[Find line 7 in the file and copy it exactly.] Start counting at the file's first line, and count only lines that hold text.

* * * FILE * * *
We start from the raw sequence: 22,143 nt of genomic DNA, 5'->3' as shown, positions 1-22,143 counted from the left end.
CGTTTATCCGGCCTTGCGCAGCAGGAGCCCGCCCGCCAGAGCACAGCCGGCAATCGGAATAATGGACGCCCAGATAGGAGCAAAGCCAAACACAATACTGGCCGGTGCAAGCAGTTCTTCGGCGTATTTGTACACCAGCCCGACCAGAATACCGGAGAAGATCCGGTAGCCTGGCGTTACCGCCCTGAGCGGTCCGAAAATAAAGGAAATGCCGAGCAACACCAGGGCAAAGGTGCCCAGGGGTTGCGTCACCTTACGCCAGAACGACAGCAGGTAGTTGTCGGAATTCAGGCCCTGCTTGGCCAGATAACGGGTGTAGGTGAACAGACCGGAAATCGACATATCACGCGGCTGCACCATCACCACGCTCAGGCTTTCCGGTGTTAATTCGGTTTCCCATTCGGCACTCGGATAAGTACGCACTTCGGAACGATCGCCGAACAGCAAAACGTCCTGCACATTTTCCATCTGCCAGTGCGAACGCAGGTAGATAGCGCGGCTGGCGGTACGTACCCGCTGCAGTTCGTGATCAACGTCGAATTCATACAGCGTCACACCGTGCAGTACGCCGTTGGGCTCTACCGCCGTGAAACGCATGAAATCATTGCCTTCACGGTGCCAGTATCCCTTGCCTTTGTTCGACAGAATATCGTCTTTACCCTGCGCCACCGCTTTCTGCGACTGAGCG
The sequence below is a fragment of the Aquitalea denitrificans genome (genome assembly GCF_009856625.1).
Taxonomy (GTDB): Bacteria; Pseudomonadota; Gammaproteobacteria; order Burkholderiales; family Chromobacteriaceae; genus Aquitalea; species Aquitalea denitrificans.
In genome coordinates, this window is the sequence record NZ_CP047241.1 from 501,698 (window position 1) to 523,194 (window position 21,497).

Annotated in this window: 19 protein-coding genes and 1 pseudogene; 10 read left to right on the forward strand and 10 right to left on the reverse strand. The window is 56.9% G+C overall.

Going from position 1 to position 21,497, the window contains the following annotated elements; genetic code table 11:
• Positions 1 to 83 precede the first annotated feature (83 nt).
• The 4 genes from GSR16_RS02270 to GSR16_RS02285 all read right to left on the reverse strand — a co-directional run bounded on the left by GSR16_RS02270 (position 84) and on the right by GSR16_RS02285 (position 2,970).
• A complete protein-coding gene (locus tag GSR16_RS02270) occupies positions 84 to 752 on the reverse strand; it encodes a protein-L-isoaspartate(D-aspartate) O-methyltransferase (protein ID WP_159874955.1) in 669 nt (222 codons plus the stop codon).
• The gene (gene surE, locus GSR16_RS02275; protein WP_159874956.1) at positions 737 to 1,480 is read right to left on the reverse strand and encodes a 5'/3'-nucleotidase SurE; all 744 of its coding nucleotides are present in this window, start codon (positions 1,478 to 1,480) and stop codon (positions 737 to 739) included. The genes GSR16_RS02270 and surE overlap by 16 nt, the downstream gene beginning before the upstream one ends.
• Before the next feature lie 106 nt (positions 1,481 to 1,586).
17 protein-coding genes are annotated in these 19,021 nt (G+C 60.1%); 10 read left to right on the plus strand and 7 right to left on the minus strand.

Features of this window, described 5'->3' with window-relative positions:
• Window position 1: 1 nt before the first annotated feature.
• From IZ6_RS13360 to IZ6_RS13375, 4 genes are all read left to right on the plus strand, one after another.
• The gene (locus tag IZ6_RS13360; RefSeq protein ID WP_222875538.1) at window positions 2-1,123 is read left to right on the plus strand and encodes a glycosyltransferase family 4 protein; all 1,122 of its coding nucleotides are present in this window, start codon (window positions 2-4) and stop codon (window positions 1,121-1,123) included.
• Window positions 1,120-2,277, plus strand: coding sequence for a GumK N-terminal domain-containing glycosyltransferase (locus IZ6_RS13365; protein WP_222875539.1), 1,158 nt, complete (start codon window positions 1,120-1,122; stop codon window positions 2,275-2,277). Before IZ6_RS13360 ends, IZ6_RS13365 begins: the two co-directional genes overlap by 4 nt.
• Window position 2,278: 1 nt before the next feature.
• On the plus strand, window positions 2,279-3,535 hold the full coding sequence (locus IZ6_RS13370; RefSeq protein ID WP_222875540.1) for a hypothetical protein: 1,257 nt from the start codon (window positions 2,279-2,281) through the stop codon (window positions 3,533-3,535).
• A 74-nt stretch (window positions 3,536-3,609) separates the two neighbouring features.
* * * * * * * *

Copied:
Going from position 1 to position 21,497, the window contains the following annotated elements; genetic code table 11: